Article originally featured in the Lee's Summit Chamber of Commerce's business magazine called Catalyst. You can see the original article in their magazine here: https://issuu.com/lschamber/docs/july_catalyst_web/37?e=2252703/37156764
Let’s face it, there are infinitely many different ways to spend money on marketing your business, and they all yield varying degrees of success. One fundamental truth rings true: regardless of which marketing avenue you choose, they all generate significant costs for small businesses. Keep in mind that costs don’t just include tangible cash expenditures of the associated campaign; costs also include your time and effort put into networking, hosting seminars, participating in events, coordinating marketing efforts, etc.
So, with all those expenditures, are you tracking your results? According to a study by the Beagle Research group, only 22 percent of mid-sized companies (fewer than 250 employees) are using analytics to manage and track their marketing campaigns. As the company size decreases, that percentage is likely to follow suit. However, it’s arguable that tracking marketing efforts is just as critical, if not more critical, to a small business.
Tracking the results of your hard-earned money spent on marketing is critical for many reasons. First, it tracks the overall effectiveness of your differing campaigns. For example, did that recent mailer you sent out yield any leads? If so, how many turned into potential clients? How many requested proposals, and how many ultimately converted? Finally, what was the total dollar spend vs. the total of new contracts? All of these inquiries lead to one final question: is this marketing avenue growing my business or is there a more efficient route to explore?
If you are working with a marketing company, don’t leave the tracking solely up to them. Sure, it’s critical to request reports and make sure they are providing consistent updates. However, you need to be the one who does the final math to determine if the relationship is valuable. Use your own tracking systems to keep your marketing partners accountable.
Analyzing tracking data also allows you to better tailor marketing and product lines to customers’ needs and wants, and also helps you better understand where and when your precious time and money can be spent most efficiently.
In short, track as much as you can without being utterly creepy. At our company, we track details of the current or potential client relationship in our CRM (customer relationship management) system. This CRM lets our staff see the history of the relationship, including the first stages when they are a lead, who referred them, which staff member did they meet and when, which marketing campaign was a direct influence, what are their interests, and what should the follow-up steps be. Once there is a clear business opportunity present, we use this system to track the results of meetings, and any proposals issued or accepted.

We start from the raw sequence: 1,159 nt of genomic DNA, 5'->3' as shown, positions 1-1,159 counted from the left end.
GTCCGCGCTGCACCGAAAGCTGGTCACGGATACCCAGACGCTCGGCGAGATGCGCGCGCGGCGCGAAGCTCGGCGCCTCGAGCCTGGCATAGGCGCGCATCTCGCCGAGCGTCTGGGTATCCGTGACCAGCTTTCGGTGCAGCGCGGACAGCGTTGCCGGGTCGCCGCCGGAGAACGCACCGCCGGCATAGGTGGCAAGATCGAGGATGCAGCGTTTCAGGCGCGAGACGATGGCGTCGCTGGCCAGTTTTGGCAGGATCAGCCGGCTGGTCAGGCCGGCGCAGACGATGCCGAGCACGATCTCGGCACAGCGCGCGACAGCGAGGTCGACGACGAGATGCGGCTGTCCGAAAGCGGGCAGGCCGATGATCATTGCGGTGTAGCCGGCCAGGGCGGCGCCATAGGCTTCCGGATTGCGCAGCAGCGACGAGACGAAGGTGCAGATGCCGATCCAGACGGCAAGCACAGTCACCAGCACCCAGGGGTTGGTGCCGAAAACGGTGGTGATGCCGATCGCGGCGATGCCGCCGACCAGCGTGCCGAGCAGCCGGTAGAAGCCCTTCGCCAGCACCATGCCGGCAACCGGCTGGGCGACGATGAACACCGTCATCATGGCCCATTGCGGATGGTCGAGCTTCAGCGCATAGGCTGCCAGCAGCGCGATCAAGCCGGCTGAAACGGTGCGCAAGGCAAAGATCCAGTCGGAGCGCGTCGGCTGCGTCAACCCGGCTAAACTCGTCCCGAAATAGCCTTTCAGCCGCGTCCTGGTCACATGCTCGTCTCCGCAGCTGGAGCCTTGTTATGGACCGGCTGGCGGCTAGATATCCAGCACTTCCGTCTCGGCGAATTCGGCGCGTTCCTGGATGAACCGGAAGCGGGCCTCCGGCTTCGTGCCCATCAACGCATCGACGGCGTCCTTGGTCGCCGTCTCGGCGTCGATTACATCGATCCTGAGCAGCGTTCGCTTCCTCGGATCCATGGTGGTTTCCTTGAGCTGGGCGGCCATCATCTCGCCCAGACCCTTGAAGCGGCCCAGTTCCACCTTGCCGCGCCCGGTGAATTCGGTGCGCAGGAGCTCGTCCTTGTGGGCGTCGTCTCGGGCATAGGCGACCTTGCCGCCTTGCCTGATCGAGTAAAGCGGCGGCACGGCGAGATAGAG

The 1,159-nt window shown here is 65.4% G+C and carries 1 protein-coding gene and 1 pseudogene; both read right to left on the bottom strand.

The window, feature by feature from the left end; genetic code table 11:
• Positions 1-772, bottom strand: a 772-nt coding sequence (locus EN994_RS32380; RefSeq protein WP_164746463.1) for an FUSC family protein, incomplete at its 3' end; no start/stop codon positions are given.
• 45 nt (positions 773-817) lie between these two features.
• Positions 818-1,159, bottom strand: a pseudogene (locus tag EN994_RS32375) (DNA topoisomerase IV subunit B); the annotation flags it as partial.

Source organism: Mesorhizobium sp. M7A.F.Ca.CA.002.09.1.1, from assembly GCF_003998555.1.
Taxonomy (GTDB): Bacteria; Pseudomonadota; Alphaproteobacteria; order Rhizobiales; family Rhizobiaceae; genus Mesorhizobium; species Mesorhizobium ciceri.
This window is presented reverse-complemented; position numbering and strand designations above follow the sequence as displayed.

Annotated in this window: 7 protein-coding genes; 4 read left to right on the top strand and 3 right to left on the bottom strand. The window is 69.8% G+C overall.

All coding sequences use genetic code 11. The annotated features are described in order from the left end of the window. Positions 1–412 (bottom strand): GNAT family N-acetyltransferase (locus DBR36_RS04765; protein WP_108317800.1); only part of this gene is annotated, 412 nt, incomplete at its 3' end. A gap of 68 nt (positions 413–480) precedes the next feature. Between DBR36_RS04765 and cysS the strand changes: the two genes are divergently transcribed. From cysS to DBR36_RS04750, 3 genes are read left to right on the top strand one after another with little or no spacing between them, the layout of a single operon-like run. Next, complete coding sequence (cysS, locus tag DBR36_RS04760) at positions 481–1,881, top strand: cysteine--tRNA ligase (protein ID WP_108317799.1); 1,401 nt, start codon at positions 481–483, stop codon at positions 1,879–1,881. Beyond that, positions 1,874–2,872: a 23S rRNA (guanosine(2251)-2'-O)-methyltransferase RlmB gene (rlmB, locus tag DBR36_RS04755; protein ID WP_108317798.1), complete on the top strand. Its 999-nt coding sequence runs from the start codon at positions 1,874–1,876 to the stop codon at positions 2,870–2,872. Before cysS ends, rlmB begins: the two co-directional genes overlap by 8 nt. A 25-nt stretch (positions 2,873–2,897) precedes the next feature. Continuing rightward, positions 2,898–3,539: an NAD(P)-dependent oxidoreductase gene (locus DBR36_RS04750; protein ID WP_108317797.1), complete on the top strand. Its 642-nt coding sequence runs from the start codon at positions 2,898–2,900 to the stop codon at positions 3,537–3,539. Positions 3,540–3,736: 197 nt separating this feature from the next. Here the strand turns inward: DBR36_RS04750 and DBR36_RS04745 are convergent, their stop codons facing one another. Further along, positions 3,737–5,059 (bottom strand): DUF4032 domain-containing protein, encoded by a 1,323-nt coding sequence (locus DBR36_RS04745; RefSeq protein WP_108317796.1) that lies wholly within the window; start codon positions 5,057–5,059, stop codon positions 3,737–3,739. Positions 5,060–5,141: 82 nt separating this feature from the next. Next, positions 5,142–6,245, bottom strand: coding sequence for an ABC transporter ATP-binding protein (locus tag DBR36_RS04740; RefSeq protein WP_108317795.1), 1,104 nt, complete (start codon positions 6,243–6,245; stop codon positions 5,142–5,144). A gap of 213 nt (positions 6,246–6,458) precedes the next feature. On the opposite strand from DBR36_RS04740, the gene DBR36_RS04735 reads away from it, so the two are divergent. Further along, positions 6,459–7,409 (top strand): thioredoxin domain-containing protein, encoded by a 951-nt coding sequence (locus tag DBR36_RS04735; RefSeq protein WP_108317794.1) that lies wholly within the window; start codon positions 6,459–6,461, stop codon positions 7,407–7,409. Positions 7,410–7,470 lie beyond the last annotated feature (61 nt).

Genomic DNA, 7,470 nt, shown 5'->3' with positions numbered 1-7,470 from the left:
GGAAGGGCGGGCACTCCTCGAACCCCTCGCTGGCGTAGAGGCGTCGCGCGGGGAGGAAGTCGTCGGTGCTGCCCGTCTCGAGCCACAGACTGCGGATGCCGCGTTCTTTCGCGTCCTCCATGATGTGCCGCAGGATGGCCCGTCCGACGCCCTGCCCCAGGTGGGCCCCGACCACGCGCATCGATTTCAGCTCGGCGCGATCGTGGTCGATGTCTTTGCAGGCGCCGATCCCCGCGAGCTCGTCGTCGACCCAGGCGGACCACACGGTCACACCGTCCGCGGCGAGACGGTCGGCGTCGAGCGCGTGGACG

Eventually, all leads, contacts and proposals are tied to a campaign. A common misconception is that a “campaign” is simply a marketing effort such as an advertising campaign, email/digital marketing or a seminar, but campaigns are much more fluid. Nearly any public-facing action of a company can be a campaign. For example, your company joining a local chamber can be defined as a campaign. Ultimately, you are responsible for tracking these details and drawing the associated conclusions.
It’s even more critical to track recurring events consuming a considerable amount of time on a regular basis, i.e. networking groups, publicity opportunities, local entrepreneur events, etc. Remember, time equals money, and you can’t acquire more hours in a day.
Numerous tools exist that are designed for the sole purpose of tracking and evaluating your marketing efforts. One of the most common is a CRM system. Not all CRMs are created equal in capabilities or costs. Prices for CRMs can range between $0 (yes, free!) per user per month to more than $300 per user per month. You might check out a few of the most common and popular CRMs for small businesses – Salesforce, Zoho CRM and Insightly. Each have a multitude of different packages and add-ons that integrate with your current systems. Keep in mind it’s easier, and much more realistic, to start small and build slowly. Each of these platforms require a significant portion of upfront customization to your business and sales workflow. Even more so, they require time and training to learn and put into practice, but great tracking is well worth the cost.
One sobering reality is that the success of your tracking is a direct metric of utilizing the right tools multiplied by the time and effort you consistently put into the tracking system. Either a terrible system or a lack of discipline can drastically impact your success.
Recognizing the benefits of tracking is critical to growing your business and operating more efficiently. Next, I recommend researching and trying out a couple of the platforms. Additionally, it may be helpful to talk to a marketing consultant who can guide you to the right CRM based on your overall goals and budget.
Once you’ve had a chance to try out and customize a platform, start by tracking a smaller subset of your marketing efforts. To jump straight into tracking every single effort right off the bat can be overwhelming. As you progress with your comfort level, add deeper levels of reporting to analyze your efforts. Oh, and you can be certain we will be tracking this article itself in our CRM!